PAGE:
Tax increment financing (TIF) works by freezing the property tax revenues that flow from a designated project area to the city, county, and other taxing entities at the “base level” in the current year. Additional tax revenue in future years (the “increment”) is diverted into a separate pool of money, which can be used either to pay for improvements directly or to pay back bonds issued against the anticipated TIF revenue.
In California, TIF has historically been used by redevelopment agencies to raise funding for infrastructure improvements, land assembly, housing, and other projects in redevelopment areas. However, redevelopment agencies in California were required by state law to dissolve as of February 1, 2012. In 2014, with Senate Bill (SB) 628 the State revamped existing Infrastructure Financing Districts into Enhanced Infrastructure Financing Districts (EIFDs). EIFDs are a type of TIF district cities and counties could form to help fund economic development projects. Several legislative measures have passed in the years following that modified SB 628 and EIFD requirements: Assembly Bill 733 (2017) allows for EIFDs to fund climate change adaptation projects, including but not limited to projects that address conditions that impact public health (such as decreased air and water quality, temperatures higher than average, etc.) and extreme weather events (such as sea level rise, heat waves, wildfires, etc.); Senate Bill 1145 (2018) allows EIFDs to also fund infrastructure maintenance costs; Assembly Bill 116 (2019) allows for EIFDs to issue bonds without public vote however does increase public engagement requirements.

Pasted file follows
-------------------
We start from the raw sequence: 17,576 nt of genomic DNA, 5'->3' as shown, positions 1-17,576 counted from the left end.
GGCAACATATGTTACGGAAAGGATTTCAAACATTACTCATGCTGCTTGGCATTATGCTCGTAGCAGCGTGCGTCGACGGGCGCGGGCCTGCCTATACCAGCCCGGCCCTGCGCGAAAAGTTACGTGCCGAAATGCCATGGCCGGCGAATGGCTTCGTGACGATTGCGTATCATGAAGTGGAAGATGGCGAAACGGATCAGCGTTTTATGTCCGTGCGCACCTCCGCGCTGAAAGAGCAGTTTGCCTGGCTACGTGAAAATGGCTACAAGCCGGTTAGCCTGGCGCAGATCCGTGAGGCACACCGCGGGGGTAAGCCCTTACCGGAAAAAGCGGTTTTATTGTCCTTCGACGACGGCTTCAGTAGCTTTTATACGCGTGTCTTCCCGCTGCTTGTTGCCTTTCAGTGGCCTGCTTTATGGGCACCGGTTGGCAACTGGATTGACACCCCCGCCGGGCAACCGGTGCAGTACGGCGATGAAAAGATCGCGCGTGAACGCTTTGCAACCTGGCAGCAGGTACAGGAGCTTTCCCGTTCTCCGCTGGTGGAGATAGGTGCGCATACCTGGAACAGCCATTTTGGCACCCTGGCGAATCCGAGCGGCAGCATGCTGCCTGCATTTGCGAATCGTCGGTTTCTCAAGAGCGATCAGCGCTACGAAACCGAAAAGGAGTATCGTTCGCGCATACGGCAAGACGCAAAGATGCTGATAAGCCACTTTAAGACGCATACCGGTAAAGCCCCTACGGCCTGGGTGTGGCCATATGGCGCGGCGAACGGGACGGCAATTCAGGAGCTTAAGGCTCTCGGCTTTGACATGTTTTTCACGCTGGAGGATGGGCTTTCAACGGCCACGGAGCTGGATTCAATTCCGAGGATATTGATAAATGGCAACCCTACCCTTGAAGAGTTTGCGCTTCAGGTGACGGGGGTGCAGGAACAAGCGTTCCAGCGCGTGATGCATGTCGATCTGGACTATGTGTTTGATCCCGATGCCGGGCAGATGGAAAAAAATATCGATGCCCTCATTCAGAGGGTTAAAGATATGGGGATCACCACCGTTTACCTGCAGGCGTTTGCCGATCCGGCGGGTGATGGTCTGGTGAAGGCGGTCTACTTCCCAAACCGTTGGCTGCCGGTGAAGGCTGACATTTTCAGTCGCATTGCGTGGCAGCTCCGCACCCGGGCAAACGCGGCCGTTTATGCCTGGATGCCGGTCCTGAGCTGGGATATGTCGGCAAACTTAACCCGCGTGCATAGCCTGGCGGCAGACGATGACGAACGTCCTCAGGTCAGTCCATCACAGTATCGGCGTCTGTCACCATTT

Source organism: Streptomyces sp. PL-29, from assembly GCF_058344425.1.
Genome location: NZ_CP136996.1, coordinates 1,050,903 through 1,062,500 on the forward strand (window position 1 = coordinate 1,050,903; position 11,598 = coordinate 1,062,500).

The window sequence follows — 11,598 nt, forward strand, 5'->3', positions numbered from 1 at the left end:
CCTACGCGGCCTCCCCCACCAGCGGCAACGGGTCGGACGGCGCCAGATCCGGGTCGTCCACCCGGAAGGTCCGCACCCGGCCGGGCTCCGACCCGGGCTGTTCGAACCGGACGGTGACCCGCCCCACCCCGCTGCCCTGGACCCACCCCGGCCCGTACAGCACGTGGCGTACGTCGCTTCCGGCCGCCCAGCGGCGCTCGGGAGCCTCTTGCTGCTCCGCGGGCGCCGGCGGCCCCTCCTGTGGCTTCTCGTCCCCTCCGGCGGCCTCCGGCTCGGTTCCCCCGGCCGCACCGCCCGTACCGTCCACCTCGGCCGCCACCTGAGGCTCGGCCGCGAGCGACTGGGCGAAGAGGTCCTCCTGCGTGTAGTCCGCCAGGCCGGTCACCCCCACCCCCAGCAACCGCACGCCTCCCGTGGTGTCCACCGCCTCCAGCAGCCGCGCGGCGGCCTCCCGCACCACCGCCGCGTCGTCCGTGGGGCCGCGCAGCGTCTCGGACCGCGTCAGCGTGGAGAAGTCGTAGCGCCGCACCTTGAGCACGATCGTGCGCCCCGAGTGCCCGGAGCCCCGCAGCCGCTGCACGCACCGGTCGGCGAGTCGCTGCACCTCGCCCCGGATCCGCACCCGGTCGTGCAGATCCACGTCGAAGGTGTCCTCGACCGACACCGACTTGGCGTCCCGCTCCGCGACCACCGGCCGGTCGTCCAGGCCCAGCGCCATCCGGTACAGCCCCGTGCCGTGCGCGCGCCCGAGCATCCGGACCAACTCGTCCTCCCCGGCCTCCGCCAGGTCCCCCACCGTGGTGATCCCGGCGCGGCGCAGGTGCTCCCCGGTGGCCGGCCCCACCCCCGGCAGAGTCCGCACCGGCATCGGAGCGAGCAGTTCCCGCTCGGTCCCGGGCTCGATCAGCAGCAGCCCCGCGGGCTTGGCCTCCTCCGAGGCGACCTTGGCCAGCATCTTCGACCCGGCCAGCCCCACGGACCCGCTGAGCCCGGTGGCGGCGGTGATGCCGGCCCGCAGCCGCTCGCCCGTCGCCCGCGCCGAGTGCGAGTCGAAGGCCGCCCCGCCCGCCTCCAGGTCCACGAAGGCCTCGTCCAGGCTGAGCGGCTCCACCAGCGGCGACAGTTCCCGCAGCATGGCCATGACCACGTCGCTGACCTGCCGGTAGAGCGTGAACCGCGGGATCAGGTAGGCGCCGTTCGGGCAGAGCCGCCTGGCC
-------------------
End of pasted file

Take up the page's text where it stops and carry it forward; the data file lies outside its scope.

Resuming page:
With these modifications, EIFDs are currently able to fund infrastructure maintenance and housing development, economic development, transportation infrastructure, sewage treatment, and climate adaptation projects, among other uses. EIFDs do not increase property taxes, as they cannot pull property taxes from school districts. EIFDs are governed by a Public Financing Authority (PFA) made up of 5 members of at least 3 elected officials and 2 local community members who live or work in the district area. The PFA oversees the creation of the District’s Infrastructure Financing Plan (IFP), which outlines the specific projects the District will fund. Additionally, while EIFDs are not required to set aside a specific percentage of affordable housing, all housing that is developed must be affordable.
Although there are a handful of approved EIFDs in the State, several jurisdictions across California are in process of forming their own EIFDs. Kosmont Companies has mapped out this progress, click here to view.
The Case Studies below explore some of the EIFDs currently formed and in process of formation, and highlight infrastructure-types that EIFDs can fund, such as Climate-Safe Infrastructure.